Friday, March 5, 2010
More of the same: contemporary clothing catalogs
Okay, so yesterday I saw a copy of the latest Lands' End catalog. You know – the company from Dodgeville, Wisconsin, that was purchased by Sears. (That gives very good customer service, with a "Guaranteed. Period." returns policy.) Once again, so odd to discover the absolute homogeneity of its models in the print version of the catalog: everyone Caucasian – no Asians, no Hispanics, no African-Americans, no American or East Indians. (There was, to their credit, one middle-aged woman with white hair – a small concession to diversity.)
Total emotional homogeneity, too, with everyone grinning from ear to ear. The clothes never vary much from year to year – slight tweaks to the gauge of the cotton or the fit, but there's not much variety within the line. The catalog here, with the skirt-pulling boy, represents the most interesting, potentially objectionable (and therefore risky) of the Lands' End imagery, but it is not the current one. (It could be called "Revenge on the Attack of the Fifty-Foot Woman": doesn't the scale of that kid to the woman look a bit off?)
We do have a First lady these days with dark skin (and handsome husband) who is considered a style icon. (Have they noticed?) Much is made of the fact that she occasionally buys from catalogs, too. And we live in a world where the demographics are rapidly changing. I went to the Lands' End website and did find one black man, the guy here in the striped shirt. There was a little bit of diversity among the females over there.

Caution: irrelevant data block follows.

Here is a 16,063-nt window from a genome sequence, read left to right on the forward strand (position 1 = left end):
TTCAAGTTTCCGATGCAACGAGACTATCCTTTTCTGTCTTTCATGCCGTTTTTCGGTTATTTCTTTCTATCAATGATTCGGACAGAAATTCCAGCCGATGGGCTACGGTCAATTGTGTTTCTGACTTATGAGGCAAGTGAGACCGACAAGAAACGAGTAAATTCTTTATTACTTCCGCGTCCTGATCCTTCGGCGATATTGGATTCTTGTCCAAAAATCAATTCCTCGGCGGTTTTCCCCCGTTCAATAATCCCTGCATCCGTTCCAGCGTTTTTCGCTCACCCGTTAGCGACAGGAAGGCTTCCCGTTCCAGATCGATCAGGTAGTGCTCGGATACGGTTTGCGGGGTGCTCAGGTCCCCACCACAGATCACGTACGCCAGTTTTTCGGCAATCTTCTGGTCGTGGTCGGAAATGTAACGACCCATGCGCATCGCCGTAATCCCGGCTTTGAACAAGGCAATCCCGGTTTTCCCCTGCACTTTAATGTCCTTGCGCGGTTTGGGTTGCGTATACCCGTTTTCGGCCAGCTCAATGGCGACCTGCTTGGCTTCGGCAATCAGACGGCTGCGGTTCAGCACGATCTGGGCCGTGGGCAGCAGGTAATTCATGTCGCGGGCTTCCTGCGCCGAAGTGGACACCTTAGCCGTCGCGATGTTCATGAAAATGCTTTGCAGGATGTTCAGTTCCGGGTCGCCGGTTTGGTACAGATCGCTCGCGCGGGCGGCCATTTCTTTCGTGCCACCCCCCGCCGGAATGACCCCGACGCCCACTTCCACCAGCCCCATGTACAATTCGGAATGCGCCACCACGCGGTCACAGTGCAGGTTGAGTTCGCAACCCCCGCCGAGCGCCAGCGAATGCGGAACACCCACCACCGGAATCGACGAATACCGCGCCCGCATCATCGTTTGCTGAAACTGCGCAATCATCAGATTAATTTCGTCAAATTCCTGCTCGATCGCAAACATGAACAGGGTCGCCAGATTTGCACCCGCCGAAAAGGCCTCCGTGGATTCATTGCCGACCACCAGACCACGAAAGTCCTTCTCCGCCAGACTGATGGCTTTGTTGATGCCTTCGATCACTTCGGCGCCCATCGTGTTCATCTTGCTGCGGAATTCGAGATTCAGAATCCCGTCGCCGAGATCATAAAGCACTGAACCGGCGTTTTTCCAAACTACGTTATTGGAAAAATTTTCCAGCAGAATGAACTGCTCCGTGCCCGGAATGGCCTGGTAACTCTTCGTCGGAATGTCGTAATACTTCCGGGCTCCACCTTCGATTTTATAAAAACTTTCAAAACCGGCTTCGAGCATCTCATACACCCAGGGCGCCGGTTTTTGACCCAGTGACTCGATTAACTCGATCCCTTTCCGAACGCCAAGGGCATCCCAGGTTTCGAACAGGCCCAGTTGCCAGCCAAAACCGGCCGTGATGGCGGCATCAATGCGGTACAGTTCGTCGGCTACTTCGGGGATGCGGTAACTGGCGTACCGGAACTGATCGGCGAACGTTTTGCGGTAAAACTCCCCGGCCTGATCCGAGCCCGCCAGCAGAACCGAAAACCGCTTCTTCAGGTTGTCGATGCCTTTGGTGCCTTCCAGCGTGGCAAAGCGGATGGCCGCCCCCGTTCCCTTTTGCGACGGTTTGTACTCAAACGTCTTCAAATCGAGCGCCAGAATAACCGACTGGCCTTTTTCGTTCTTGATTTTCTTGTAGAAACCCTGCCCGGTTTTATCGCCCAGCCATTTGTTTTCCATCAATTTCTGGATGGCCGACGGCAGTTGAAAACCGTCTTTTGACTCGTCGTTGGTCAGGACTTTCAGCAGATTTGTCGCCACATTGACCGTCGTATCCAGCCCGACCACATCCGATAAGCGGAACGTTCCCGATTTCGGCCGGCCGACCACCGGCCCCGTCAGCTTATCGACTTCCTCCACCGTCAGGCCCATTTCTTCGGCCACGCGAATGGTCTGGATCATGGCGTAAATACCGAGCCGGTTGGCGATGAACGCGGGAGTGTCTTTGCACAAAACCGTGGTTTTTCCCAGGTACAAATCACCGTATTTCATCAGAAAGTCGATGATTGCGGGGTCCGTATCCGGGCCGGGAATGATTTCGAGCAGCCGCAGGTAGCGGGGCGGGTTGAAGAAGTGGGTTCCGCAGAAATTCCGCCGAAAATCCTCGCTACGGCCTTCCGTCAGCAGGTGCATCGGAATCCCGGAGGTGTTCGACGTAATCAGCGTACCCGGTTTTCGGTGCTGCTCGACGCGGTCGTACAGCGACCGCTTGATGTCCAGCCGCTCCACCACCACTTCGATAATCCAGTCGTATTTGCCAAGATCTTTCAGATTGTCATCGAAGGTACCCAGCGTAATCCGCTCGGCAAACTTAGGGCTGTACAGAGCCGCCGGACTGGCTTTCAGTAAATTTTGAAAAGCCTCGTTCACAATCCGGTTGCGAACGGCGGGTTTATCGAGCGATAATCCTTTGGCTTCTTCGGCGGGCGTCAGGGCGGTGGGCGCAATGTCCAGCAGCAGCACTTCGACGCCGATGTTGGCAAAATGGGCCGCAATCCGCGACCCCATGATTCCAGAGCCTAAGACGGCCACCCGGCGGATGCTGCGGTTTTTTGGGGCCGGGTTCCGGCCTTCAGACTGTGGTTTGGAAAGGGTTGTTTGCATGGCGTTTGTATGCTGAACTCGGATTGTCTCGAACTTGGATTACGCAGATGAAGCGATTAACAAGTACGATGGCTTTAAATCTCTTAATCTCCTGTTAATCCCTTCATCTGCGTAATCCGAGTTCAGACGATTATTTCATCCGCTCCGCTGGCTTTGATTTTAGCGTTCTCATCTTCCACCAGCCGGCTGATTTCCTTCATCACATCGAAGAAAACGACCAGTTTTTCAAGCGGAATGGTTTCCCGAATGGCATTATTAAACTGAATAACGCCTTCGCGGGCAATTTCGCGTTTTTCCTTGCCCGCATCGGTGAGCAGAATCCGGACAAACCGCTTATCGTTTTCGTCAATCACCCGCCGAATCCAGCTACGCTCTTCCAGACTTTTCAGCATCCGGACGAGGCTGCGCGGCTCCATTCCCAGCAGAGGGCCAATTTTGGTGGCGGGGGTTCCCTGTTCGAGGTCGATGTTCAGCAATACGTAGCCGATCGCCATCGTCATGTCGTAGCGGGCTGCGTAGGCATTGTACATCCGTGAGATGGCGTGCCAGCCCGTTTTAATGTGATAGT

But a quick survey of this and other on-line catalogs (including Target, WalMart, Gap, and Sears) makes me think that, for one thing, ad budgets must have been cut a lot in the past few years. There aren't a lot of models anymore anywhere. Mostly just generic clothing, shot on a whiteboard, with no human inside – or a headless one.
The opening photo for the kids' section at Target does the best job of representing a range of skin tones and types of kids. With H&M, you get the same catalog all over the world, though you can click a button to make the language change.
Is the implication at these companies that "the more the world changes, the more things stay the same"? As someone who once worked as a seamstress, I would love to see pictures from behind the scenes: who is making these clothes? There are so many of them! We talk about cheap food: surely we also have incredibly cheap clothing available here in the U.S. At what cost, to what invisible people?